The Internet guarantees money to no one, but it does offer the
chance to work 90 hours a week. Just ask Steve Catanzaro.
Catanzaro is president of SDC Consulting Inc., a start-up
company that provides access to the Internet for computer users in
the St. Louis area under the name Inlink.
Inlink is a bit smaller than, say, a Sprint or an IBM.
Catanzaro is Inlink's president, technical specialist, marketing
head and the guy who answers the phone. His wife, Jeanne, helps out
when she isn't teaching nursing.
After opening Inlink in May 1994, and working 80 to 90 hours a
week since then, Catanzaro has finally turned a profit.
"Last month I made $500," he said. "This month, $1,000, maybe
You can't just sign on to the Internet. You need an access
provider, someone who has a T1 telephone link to the Internet. T1
has the capacity to transmit enormous amounts of data. About 18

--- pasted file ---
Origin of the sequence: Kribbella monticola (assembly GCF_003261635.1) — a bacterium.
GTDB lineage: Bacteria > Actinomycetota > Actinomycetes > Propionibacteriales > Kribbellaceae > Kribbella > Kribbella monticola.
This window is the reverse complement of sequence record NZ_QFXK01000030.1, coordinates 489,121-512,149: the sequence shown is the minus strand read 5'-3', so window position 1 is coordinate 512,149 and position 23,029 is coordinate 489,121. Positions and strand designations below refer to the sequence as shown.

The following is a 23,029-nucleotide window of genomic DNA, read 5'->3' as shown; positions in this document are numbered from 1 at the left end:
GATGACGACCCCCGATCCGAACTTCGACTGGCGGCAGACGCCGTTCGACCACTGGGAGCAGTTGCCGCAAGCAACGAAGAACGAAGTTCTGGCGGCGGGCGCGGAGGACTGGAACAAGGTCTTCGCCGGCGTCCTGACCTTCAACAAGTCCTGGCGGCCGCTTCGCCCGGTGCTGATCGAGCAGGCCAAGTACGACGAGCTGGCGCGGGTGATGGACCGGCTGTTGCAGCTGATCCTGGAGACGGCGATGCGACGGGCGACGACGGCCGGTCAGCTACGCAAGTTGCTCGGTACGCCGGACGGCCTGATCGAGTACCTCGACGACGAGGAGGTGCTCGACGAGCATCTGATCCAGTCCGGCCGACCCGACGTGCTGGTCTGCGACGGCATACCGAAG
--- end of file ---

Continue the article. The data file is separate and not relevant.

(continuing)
months ago Catanzaro wanted to get on the Internet, but could find
no local company offering access.
"You could get in through Wash U.," he said, "but they only
offered the service to companies." Out-of-town companies offered
access, but that meant long-distance phone charges.
Catanzaro had been working as controller for the Zipp's
drive-through hamburger chain when it was sold. He got some money
out of the deal, but lost his employment. The Internet beckoned.
"I needed a job," Catanzaro said. "I decided it was something you
could make money on. I invested close to $150,000."
It would have cost more but he assembled a lot of the equipment
himself. "This is not something you would jump into without
technical ability," he said. He bought top-of-the-line computers,
paid $28,000 for a T1 line, and began hustling for customers.
Anyone who has started up a hot-dog stand or a steel company
knows what came next. Impossibly long hours for remarkably little
money. How did Catanzaro live without an income?
"My wife was working," Catanzaro said. "Credit cards was the
other part. I'm over the hump now. But it got down to the rock
With Internet's popularity growing rapidly, and mostly by word
of mouth, the customers started to come to Inlink. "Luckily, I
didn't have any competition during that period," Catanzaro said.
Many access providers charge a small monthly fee, say $15, but
tack on a dollar-an-hour fee for every hour the user spends on the